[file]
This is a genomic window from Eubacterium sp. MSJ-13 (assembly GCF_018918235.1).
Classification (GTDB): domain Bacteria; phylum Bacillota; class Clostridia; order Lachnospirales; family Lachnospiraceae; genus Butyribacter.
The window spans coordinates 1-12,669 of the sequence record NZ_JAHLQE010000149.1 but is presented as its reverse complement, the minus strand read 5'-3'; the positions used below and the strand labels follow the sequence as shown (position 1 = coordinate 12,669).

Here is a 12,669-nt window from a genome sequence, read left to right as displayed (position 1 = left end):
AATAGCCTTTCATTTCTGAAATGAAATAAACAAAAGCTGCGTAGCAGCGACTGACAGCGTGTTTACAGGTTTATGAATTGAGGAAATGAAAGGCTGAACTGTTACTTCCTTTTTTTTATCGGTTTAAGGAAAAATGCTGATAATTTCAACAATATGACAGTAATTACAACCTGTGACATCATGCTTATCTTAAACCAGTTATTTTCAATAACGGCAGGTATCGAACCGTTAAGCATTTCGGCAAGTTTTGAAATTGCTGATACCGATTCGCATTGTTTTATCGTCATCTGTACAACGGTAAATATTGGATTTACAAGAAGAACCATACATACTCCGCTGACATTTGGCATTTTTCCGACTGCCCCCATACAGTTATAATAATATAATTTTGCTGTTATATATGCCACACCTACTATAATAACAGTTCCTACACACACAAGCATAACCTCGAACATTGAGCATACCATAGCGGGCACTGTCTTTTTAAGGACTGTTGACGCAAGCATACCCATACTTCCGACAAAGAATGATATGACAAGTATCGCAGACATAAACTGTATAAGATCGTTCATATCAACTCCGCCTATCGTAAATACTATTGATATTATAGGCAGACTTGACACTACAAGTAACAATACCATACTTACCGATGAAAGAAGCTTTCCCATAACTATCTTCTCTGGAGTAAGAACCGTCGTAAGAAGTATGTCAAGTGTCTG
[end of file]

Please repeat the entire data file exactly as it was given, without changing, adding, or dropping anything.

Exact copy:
This is a genomic window from Eubacterium sp. MSJ-13 (assembly GCF_018918235.1).
Classification (GTDB): domain Bacteria; phylum Bacillota; class Clostridia; order Lachnospirales; family Lachnospiraceae; genus Butyribacter.
The window spans coordinates 1-12,669 of the sequence record NZ_JAHLQE010000149.1 but is presented as its reverse complement, the minus strand read 5'-3'; the positions used below and the strand labels follow the sequence as shown (position 1 = coordinate 12,669).

Here is a 12,669-nt window from a genome sequence, read left to right as displayed (position 1 = left end):
AATAGCCTTTCATTTCTGAAATGAAATAAACAAAAGCTGCGTAGCAGCGACTGACAGCGTGTTTACAGGTTTATGAATTGAGGAAATGAAAGGCTGAACTGTTACTTCCTTTTTTTTATCGGTTTAAGGAAAAATGCTGATAATTTCAACAATATGACAGTAATTACAACCTGTGACATCATGCTTATCTTAAACCAGTTATTTTCAATAACGGCAGGTATCGAACCGTTAAGCATTTCGGCAAGTTTTGAAATTGCTGATACCGATTCGCATTGTTTTATCGTCATCTGTACAACGGTAAATATTGGATTTACAAGAAGAACCATACATACTCCGCTGACATTTGGCATTTTTCCGACTGCCCCCATACAGTTATAATAATATAATTTTGCTGTTATATATGCCACACCTACTATAATAACAGTTCCTACACACACAAGCATAACCTCGAACATTGAGCATACCATAGCGGGCACTGTCTTTTTAAGGACTGTTGACGCAAGCATACCCATACTTCCGACAAAGAATGATATGACAAGTATCGCAGACATAAACTGTATAAGATCGTTCATATCAACTCCGCCTATCGTAAATACTATTGATATTATAGGCAGACTTGACACTACAAGTAACAATACCATACTTACCGATGAAAGAAGCTTTCCCATAACTATCTTCTCTGGAGTAAGAACCGTCGTAAGAAGTATGTCAAGTGTCTG